"The thing that screamed out to us time and time again was ... consumers are a little confused about plant based," Curtin said. "They looked at some of the ingredient decks. They didn't understand why there were so many ingredients in them. There were things in there that they weren't familiar with ... But 98% of the people we spoke to said that their needs were not being met, that they couldn't find what they were looking for."
It was obvious to Curtin what he needed to do next: simplify the ingredients list, minimize the process, ensure Lightlife is made out of things that consumers recognize and get competitors on board.
"They didn't understand why there were so many ingredients in them. There were things in there that they weren't familiar with ... But 98% of the people we spoke to said that their needs were not being met, that they couldn't find what they were looking for."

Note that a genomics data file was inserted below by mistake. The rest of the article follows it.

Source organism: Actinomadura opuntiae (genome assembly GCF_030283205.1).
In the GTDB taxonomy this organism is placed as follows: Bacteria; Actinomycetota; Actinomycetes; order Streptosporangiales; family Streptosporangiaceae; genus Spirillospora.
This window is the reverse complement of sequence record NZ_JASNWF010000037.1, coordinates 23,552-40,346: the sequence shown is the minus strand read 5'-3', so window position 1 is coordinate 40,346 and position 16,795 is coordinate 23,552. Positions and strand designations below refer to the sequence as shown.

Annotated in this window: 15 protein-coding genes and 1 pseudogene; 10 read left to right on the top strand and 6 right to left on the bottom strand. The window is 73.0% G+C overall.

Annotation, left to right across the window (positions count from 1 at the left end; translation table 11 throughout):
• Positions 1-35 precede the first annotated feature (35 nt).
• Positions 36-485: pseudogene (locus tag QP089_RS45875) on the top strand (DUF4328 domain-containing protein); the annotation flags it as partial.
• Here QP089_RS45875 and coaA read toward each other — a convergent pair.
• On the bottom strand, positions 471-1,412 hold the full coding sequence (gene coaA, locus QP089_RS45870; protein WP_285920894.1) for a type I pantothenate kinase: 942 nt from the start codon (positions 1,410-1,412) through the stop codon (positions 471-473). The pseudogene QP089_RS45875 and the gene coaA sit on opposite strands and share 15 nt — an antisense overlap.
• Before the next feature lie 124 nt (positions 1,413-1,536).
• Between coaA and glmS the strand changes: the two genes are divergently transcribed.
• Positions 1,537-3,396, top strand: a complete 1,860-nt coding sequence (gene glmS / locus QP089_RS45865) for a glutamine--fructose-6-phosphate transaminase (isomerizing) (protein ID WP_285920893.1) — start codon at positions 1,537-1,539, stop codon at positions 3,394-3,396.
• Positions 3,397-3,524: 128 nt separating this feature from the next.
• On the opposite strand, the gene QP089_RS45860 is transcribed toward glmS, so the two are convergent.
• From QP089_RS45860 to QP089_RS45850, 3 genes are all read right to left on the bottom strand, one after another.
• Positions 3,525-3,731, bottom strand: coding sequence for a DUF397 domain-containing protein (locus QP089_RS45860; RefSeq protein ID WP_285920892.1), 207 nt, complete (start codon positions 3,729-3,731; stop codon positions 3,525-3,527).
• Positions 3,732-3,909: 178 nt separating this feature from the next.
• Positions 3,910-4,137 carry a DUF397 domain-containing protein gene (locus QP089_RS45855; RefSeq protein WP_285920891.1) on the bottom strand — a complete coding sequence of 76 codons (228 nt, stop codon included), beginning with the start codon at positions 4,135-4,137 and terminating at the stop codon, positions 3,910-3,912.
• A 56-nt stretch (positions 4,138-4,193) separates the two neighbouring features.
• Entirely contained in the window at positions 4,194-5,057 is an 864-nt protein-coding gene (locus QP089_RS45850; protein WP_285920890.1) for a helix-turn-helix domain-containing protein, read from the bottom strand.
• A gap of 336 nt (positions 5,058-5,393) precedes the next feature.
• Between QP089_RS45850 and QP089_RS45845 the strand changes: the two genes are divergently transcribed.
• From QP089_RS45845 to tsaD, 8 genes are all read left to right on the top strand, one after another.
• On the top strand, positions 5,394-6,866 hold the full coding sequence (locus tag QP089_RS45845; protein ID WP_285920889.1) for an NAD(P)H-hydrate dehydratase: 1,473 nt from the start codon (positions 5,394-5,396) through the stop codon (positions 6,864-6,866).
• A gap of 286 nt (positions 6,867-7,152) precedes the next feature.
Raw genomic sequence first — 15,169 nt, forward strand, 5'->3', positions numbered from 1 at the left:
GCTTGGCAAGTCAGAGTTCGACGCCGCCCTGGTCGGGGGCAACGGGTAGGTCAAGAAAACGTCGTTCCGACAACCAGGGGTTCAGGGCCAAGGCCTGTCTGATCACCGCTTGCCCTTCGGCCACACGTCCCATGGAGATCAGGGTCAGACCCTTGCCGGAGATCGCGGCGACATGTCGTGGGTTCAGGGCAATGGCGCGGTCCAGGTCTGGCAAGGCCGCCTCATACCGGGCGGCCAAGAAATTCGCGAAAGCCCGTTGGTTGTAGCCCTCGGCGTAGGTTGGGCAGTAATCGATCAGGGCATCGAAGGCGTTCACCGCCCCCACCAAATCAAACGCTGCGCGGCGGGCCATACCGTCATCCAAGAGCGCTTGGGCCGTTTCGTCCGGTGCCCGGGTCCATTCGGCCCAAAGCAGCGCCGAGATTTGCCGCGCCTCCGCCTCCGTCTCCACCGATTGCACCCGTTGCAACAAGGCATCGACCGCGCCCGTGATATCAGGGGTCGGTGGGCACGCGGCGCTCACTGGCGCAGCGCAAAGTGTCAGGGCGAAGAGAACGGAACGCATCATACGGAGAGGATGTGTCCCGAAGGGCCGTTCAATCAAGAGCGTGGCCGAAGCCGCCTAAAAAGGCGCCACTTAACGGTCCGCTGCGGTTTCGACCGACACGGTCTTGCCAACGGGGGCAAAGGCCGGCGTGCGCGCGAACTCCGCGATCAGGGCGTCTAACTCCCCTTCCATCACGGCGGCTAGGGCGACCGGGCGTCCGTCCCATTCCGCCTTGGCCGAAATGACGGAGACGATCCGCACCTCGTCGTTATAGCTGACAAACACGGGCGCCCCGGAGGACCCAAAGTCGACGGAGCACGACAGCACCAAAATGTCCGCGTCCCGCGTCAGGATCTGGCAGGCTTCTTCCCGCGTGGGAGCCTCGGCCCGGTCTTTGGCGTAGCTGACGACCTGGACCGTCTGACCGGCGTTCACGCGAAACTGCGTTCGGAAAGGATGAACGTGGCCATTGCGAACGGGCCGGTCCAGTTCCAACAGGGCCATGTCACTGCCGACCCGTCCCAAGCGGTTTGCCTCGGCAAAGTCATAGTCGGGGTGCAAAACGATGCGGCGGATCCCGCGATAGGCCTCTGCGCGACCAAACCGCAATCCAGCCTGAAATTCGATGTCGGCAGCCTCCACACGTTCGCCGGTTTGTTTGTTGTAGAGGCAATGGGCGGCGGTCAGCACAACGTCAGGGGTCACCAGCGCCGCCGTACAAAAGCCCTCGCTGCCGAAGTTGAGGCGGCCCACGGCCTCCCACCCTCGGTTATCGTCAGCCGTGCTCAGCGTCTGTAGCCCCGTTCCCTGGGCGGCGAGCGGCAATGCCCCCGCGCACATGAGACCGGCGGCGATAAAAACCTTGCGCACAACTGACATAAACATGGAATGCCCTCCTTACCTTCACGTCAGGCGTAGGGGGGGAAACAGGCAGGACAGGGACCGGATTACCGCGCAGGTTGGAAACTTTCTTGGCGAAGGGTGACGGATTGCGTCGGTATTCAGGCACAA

Curtin started out with the challenge issued to his team, led by Jitendra Sagili, chief of R&D and food technology officer. Curtin said he was unwilling to deviate from the core principles of what he wanted: Good taste, simple ingredients, a meat-like texture and a high-nutritional profile.
"It was not an easy task," Sagili said. "We took several months, several iterations."
He said Lightlife used fermentation from natural processes to transform some of these ingredients, like using mushrooms to create the extract for umami meat-like notes. Colors came from ingredients that were minimally processed and natural, such as beet powder, while onion powder and garlic provided some of the flavors.